Voters split on Trump impeachment

Claudine Rigal
Juin 1, 2017

Calls for President Donald Trump's impeachment are growing among American voters.

"Members of Congress are calling for Mr Trump to be impeached", the EIU noted in an analysis released on Friday.

President Trump's approval ratings remain near an all-time low, but an increasing amount of voters support impeachment proceedings against him, a new poll out Wednesday shows. More than half (54 percent) of the voters who said Trump should be impeached said it was because "he is unfit to serve", while 43 percent said it was because they thought Trump had committed an impeachable offense, such as treason, bribery, or other high crimes and misdemeanors. Politico reported that 71% of self-identified Democrats want to see the president impeached, while 76% of Republican voters do not. "It is time for a full and thorough investigation led by the United States Congress".

These calls for impeachment are overwhelmingly on party lines. Other lawmakers have resisted the idea as multiple investigations into Trump's relationship with Russian Federation continue.

The goal behind the local government movement, which has no authority in the impeachment process, is to convince Congress to launch an investigation to determine if impeachment charges are justified. Democratic City Council member Bob Blumenfield asserted that Trump was potentially violating the emoluments clause by not divesting from his businesses.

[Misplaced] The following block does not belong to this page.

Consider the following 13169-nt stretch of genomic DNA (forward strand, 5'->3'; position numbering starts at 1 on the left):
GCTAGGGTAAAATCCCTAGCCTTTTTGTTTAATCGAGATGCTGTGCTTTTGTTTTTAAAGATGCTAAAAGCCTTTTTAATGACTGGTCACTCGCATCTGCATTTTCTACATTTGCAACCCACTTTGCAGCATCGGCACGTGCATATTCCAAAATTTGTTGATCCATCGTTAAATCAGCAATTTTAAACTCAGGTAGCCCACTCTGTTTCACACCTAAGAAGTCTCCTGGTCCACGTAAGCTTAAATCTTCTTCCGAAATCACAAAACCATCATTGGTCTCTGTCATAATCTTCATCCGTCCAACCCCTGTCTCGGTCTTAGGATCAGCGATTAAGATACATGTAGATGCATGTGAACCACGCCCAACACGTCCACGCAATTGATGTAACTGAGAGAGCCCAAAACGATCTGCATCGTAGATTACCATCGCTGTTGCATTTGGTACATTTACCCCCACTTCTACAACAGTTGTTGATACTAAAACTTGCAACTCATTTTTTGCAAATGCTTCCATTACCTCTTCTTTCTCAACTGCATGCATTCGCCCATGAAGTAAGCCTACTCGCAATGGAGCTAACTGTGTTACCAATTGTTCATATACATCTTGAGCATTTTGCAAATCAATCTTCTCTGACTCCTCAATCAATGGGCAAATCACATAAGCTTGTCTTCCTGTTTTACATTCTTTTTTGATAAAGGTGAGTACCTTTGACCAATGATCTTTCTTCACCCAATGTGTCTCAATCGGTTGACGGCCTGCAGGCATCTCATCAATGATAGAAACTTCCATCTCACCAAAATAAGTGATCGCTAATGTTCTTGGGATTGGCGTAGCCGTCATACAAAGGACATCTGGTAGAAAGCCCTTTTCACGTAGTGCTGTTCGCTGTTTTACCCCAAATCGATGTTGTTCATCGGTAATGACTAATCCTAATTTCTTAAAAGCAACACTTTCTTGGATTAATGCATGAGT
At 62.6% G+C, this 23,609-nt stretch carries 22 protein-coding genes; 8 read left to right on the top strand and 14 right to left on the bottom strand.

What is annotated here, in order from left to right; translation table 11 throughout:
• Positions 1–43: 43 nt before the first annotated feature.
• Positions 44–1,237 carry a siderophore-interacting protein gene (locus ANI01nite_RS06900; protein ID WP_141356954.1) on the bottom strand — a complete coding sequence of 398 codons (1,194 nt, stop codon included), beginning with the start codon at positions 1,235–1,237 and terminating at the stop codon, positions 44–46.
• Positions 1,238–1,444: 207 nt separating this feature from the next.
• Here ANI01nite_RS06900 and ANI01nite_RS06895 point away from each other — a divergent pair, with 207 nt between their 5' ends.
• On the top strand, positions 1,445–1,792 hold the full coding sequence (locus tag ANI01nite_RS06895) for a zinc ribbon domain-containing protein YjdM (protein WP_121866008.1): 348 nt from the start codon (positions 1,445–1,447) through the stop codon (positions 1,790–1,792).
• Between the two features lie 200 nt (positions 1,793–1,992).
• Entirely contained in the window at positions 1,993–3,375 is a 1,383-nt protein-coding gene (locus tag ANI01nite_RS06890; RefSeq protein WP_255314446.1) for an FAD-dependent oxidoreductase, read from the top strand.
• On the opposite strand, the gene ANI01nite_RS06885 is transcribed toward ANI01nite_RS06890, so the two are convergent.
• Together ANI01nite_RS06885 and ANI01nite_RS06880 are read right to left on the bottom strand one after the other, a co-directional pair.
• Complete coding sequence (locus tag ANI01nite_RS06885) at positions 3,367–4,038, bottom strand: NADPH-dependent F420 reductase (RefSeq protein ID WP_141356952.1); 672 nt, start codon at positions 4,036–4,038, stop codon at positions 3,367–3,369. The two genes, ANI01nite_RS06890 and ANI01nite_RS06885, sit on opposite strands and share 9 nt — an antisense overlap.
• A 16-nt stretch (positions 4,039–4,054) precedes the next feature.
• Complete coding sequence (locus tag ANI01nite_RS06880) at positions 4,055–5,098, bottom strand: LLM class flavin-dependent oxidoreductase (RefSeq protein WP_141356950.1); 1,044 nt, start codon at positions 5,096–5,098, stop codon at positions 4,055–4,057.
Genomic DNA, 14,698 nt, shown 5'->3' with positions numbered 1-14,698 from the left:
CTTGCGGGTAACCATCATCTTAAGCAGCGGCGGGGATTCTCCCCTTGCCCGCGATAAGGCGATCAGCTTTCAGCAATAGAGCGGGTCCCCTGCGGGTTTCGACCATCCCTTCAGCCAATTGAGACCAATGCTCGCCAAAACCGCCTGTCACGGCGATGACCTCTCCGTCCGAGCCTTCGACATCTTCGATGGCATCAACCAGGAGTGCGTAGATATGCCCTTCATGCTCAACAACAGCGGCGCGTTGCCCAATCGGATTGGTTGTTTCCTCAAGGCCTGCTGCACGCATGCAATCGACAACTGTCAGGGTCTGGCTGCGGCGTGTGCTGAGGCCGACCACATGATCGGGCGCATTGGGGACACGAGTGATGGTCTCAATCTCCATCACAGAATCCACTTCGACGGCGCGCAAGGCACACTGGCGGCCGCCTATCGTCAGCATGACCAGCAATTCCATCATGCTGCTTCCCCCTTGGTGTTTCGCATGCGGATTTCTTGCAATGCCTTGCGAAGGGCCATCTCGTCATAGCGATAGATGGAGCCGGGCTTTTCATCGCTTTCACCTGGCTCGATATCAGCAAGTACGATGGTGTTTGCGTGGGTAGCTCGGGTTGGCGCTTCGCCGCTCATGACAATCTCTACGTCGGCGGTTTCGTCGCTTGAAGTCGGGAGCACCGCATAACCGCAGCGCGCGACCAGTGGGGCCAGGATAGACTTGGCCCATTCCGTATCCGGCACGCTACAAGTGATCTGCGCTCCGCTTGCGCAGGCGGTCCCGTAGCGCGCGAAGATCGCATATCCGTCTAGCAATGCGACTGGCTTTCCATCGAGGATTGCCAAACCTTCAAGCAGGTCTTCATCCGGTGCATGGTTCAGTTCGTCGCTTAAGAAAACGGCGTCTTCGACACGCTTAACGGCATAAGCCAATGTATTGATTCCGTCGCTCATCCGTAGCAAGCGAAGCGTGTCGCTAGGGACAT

Donald Trump's administration in the U.S. has been under heavy fire since the president fired Federal Bureau of Investigation director James Comey two weeks ago. That said, there is consensus that these scandals aren't going anywhere.

Only a couple of Republican lawmakers - Reps. With Trump having his relatives as senior White House advisers where insider trading information could occur, this would be a violation of the STOCK (Stop Trading On Congressional Knowledge) Act of 2012. "But in this country we're innocent until proven guilty. let's give it a chance to play out".

The House of Representatives have impeached only two Presidents, President Andrew Johnson and President Bill Clinton, and the Senate convicted neither. The GOP only has a slight majority in the House, so voting to impeach may not be an impossible task, should there be a case for it. Removing a President from office, however, requires far more than pulling a few Republicans.

The House of Representatives has impeached two USA presidents in the past including Andrew Johnson and Bill Clinton but were acquitted by the Senate.

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